I still don't understand politics. I nod and smile at the mention of a certain "bill," as some of my friends fall into heated debate. It feels good to finally admit that I often have no idea what they are talking about. "Party" is still a word I use to describe friends coming together to have a good time. To me, a party is not something that can cause arguments, or drive friends apart -- it only brings friends together. When I entered college, I found that I did not have to change my definition of the word. "Democrat" or "Republican" suddenly meant very little as a common party of the "youth" had come together.
I remember my first political protest. It was during my first semester and after the first tuition fee spike. The fact that I had such an early education in protesting may be because I went to school in Berkeley. I think it is safe to say that political revolution is in the air on this campus. There is something about being in a city that is on the map for its role during the free speech movement that forces you into the political world. I did not want to be at this protest, it just happened. All our professors cancelled class so that we could have the freedom to choose whether or not we wanted to participate in the demonstration. I was not planning on being a part of the chaos, but since I did not have class, I went to check it out.
It is a life-changing experience to see hundreds of students of all ethic backgrounds and political parties, chanting the same lines. "Whose University? Our University!" was the chant that spread through the entire campus. There was such an amazing energy. A chill passed through me as I became "one of the crowd." I was offered a red bandana to show my support for the cause. I tied it around my wrist and from that moment on I was one of them -- one of the politically minded.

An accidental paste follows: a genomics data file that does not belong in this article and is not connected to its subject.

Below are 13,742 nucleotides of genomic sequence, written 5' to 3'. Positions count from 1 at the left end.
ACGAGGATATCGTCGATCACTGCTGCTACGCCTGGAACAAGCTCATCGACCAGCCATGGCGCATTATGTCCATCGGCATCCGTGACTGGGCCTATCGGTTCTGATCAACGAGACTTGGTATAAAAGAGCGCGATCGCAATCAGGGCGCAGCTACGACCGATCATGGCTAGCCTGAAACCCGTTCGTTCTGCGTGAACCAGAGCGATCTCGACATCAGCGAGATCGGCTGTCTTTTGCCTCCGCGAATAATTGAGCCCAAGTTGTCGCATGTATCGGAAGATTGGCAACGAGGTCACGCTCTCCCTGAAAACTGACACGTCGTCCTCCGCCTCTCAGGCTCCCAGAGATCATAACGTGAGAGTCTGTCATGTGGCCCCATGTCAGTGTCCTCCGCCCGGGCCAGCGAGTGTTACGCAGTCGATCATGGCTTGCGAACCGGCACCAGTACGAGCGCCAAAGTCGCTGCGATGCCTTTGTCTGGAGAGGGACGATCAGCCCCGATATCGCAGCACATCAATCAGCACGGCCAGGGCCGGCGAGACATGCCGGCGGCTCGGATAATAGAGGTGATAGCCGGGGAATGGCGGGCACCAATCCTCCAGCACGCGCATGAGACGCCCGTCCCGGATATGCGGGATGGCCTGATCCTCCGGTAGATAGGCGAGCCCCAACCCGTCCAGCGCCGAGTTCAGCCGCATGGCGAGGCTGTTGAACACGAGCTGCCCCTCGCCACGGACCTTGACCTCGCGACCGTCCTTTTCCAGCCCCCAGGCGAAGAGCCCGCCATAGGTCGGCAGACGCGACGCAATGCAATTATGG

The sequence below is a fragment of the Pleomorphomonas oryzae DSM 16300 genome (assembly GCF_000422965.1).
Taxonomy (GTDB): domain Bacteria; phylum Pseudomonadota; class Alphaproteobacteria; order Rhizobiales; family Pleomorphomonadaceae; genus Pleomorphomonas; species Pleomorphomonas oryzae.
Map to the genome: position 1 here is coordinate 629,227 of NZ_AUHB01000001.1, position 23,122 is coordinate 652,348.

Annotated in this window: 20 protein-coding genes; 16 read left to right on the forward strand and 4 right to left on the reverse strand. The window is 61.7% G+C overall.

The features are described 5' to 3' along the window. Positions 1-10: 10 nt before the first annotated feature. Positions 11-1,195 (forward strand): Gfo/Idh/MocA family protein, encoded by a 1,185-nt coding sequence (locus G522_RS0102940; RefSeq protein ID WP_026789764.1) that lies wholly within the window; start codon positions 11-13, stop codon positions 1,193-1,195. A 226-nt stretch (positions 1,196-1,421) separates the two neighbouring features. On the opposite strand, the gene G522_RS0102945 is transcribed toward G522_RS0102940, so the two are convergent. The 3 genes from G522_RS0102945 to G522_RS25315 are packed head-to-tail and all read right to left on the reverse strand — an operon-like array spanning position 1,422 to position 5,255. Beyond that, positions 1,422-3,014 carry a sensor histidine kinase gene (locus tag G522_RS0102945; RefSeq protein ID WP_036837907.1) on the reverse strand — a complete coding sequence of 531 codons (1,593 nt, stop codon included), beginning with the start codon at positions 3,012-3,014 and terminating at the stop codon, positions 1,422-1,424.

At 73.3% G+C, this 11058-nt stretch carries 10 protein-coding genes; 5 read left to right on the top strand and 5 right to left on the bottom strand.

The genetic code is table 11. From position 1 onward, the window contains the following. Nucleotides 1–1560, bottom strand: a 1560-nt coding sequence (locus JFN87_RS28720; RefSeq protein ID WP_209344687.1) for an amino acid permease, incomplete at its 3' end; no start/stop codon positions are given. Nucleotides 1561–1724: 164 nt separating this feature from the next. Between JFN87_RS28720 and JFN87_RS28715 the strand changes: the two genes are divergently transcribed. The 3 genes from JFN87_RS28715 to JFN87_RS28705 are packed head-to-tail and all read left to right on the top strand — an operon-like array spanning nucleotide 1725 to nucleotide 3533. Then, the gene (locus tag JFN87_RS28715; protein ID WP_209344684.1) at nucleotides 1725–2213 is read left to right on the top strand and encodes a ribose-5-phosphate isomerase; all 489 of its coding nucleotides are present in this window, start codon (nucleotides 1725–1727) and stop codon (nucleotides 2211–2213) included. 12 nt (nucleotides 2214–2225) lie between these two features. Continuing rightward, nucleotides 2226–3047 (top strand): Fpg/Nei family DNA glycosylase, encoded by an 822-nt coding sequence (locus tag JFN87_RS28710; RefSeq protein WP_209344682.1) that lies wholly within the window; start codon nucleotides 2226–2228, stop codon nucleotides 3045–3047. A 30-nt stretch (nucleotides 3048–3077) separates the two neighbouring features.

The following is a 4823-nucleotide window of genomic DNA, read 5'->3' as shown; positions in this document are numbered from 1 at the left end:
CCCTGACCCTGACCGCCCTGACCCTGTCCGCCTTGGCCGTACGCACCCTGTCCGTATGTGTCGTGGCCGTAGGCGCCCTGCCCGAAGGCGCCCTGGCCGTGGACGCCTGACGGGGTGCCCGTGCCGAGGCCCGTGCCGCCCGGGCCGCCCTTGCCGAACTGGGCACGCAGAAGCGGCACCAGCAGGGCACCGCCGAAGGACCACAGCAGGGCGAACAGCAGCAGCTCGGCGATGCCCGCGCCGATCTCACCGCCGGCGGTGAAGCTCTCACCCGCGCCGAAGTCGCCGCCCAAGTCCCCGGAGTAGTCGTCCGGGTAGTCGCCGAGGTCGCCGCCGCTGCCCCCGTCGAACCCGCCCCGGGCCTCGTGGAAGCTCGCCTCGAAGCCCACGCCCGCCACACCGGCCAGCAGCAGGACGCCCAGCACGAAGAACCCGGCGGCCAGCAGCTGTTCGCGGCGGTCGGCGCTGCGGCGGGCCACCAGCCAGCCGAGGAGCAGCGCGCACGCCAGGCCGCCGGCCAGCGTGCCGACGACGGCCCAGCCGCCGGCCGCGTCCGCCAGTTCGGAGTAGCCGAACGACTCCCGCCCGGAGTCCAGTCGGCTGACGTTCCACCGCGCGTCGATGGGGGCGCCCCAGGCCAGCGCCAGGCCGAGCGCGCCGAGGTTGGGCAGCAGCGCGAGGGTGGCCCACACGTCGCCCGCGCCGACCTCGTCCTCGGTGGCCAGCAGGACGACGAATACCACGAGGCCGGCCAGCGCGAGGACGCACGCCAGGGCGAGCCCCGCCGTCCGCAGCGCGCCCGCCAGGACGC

I still don't pay attention to party controversy. I will hopefully one day understand the ins-and-outs of health care and taxation, but at the moment I will admit, I am clueless. What I do know are those issues that are important not to one party or another, but to the party-less American youth. Even if you have not yet developed a political voice, you may soon find that you are "political." Before long you may be taking out countless student loans, you may be making a decision to go to college based not on your academic record but instead based on money. Maybe you already have faced these challenges and began to think, "Why should I have to make this sacrifice?" Beware! You are being transformed into one of those "political people."
Education is an issue that does not separate us into distinct groups, but instead brings the youth together and creates a common political voice. A degree has become essential for landing a job. However, as the job hunt gets harder, so does the ability to go to college. Again, I know nothing about politics, but I know a lot about being a student. This is one issue that the youth can understand better than anyone else, because it is our future at stake. So I say to all those young college hopefuls out there, "Whose University?"